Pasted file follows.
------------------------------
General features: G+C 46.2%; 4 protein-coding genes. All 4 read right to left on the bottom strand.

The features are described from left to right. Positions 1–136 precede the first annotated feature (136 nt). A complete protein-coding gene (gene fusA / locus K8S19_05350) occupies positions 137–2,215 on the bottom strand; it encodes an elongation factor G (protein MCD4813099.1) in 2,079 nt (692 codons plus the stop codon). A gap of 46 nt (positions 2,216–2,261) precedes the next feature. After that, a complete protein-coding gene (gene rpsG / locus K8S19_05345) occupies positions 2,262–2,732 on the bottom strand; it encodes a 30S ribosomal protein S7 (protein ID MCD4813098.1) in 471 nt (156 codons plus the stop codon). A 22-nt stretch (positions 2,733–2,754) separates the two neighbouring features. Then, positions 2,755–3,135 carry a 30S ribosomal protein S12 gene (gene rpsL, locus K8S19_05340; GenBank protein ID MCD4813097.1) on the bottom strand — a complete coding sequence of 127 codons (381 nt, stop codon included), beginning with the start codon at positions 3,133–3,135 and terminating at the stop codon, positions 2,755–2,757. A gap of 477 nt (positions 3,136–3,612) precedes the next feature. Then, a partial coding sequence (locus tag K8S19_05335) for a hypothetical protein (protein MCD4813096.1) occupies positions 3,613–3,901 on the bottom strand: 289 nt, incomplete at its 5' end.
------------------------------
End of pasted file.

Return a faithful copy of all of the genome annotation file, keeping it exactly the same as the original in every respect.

General features: G+C 46.2%; 4 protein-coding genes. All 4 read right to left on the bottom strand.

The features are described from left to right. Positions 1–136 precede the first annotated feature (136 nt). A complete protein-coding gene (gene fusA / locus K8S19_05350) occupies positions 137–2,215 on the bottom strand; it encodes an elongation factor G (protein MCD4813099.1) in 2,079 nt (692 codons plus the stop codon). A gap of 46 nt (positions 2,216–2,261) precedes the next feature. After that, a complete protein-coding gene (gene rpsG / locus K8S19_05345) occupies positions 2,262–2,732 on the bottom strand; it encodes a 30S ribosomal protein S7 (protein ID MCD4813098.1) in 471 nt (156 codons plus the stop codon). A 22-nt stretch (positions 2,733–2,754) separates the two neighbouring features. Then, positions 2,755–3,135 carry a 30S ribosomal protein S12 gene (gene rpsL, locus K8S19_05340; GenBank protein ID MCD4813097.1) on the bottom strand — a complete coding sequence of 127 codons (381 nt, stop codon included), beginning with the start codon at positions 3,133–3,135 and terminating at the stop codon, positions 2,755–2,757. A gap of 477 nt (positions 3,136–3,612) precedes the next feature. Then, a partial coding sequence (locus tag K8S19_05335) for a hypothetical protein (protein MCD4813096.1) occupies positions 3,613–3,901 on the bottom strand: 289 nt, incomplete at its 5' end.